Shattering Silence: Shawn Lesser on Mental Health
Join us for this crucial conversation with Shawn Lesser, a seasoned finance professional and social entrepreneur who is also a mental health advocate and founder of THE REAL Mental Health Foundation. Shawn candidly shares his personal mental health journey and how he became a fierce advocate for mental health, with a particular focus on helping men. We also explore the existing stigma surrounding mental health and discuss strategies to combat it.
As you listen, I encourage you to think about someone who might also need to hear this message. Be ready to share this episode, as it could help to save someone’s life.
The conversation with Shawn takes an intriguing turn as we uncover his personal story of depression. The importance of reaching out for help and having a support system in place when dealing with mental health issues are explored. As we move deeper into Shawn’s journey, we shed light on the warning signs of depression and mental health struggles such as isolation, change in eating habits, and lack of engagement when interacting with people.
As we move from story to application of wisdom, we discuss ways to support a friend who may be struggling, emphasizing the significance of checking in, engaging the person in activities, and building a community of understanding and empathy. Listen in, because checking on our friends and loved ones can be an incredibly powerful act.
Brief Bio for Shawn Lesser
Shawn Lesser is a seasoned finance professional and social entrepreneur, known for his work in impact investing and sustainable finance. He was previously the co-founder and Managing Partner at Big Path Capital, having played an instrumental role in shaping the firm’s mission to catalyze the flow of capital towards sustainable and socially responsible investments. Today he serves as the founder of THE REAL Mental Health Foundation.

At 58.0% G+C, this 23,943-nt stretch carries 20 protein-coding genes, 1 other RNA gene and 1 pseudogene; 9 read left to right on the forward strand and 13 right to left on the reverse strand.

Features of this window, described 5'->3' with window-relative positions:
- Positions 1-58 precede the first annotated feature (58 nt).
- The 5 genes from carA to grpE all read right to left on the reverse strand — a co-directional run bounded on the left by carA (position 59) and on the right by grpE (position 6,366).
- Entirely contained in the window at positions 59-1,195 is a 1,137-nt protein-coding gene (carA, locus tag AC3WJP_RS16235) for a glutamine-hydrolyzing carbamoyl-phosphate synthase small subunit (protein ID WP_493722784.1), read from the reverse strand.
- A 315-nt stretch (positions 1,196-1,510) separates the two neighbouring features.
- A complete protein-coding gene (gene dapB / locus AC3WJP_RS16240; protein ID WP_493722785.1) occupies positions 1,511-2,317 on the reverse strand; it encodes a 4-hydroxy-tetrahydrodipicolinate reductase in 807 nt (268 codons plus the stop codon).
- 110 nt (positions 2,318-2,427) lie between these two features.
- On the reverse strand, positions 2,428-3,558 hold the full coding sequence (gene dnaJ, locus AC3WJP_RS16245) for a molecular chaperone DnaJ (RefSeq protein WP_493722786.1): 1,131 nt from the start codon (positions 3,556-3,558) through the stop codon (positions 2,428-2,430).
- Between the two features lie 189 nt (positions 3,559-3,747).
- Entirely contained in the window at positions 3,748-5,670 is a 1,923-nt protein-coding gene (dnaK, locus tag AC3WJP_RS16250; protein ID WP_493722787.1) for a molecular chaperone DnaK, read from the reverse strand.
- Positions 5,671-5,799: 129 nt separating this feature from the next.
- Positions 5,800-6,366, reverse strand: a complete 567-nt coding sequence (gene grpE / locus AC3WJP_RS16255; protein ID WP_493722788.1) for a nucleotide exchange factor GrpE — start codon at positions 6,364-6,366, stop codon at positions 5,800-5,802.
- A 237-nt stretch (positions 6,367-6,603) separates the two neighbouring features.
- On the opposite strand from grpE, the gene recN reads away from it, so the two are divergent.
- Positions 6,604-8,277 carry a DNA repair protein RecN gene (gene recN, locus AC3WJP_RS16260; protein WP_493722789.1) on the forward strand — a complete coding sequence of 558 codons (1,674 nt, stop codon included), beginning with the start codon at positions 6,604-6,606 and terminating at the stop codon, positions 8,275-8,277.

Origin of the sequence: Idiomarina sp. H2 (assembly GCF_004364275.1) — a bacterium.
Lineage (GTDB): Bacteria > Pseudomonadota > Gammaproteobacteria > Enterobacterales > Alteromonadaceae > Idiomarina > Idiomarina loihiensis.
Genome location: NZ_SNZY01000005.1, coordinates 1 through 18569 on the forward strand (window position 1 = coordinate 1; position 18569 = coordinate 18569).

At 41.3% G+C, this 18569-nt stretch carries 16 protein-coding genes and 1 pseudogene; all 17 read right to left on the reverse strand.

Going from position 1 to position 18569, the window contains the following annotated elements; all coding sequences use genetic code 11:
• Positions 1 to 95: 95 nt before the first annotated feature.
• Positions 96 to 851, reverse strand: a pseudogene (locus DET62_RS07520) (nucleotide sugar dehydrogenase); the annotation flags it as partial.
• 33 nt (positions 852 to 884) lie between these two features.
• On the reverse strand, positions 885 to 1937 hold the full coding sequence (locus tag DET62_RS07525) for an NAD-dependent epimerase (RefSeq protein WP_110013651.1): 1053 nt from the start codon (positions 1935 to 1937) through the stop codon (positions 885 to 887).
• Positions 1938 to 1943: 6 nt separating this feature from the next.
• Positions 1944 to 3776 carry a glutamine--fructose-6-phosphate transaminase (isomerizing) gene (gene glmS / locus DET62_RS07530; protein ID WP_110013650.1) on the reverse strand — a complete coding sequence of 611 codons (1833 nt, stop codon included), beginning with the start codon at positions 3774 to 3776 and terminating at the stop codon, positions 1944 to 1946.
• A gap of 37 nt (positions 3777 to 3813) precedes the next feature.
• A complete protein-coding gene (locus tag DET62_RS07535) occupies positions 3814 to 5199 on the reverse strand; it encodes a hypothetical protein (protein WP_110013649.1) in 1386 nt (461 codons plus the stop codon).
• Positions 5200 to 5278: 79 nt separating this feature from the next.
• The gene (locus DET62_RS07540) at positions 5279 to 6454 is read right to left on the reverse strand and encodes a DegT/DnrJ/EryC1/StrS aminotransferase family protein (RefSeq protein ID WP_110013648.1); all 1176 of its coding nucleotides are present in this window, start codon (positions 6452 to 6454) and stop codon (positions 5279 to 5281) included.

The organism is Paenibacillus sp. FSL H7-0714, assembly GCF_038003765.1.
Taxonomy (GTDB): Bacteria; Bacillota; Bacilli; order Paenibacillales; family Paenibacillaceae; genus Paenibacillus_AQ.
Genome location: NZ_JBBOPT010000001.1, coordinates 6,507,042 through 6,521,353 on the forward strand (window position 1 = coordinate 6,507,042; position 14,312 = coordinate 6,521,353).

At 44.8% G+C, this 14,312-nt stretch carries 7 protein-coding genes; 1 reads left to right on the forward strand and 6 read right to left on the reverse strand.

Born and raised in Brooklyn, Shawn comes to us today from Atlanta, where he resides with his family.
Shawn’s organization THE REAL Mental Health Foundation
Shawn Lesser on LinkedIn
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[0:04:40] – Shawn’s Story
Shawn shares his story of depression and how he hit a low point – a mental breakdown in December 2022. Shawn’s wife reached out to a friend from his past, Brent Herd, who was able to provide invaluable support. We discuss the importance of reaching out for help and how important it is to have a support system in place when dealing with mental health issues.
[0:12:23] – Learn about Shawn’s new organization “THE REAL”
[0:15:40] – Special Message from Wonder & Grow
[0:17:00] – Shawn Reveals His Main-Thing Wisdom
[0:18:12] – Supporting Friends With Mental Health
We explore the warning signs of depression and mental health struggles. Shawn shares tips on how to support a friend who is struggling. Ultimately, we learn that it is important to check on our friends and loved ones, as it can be incredibly powerful, and it doesn’t have to be heavy or difficult.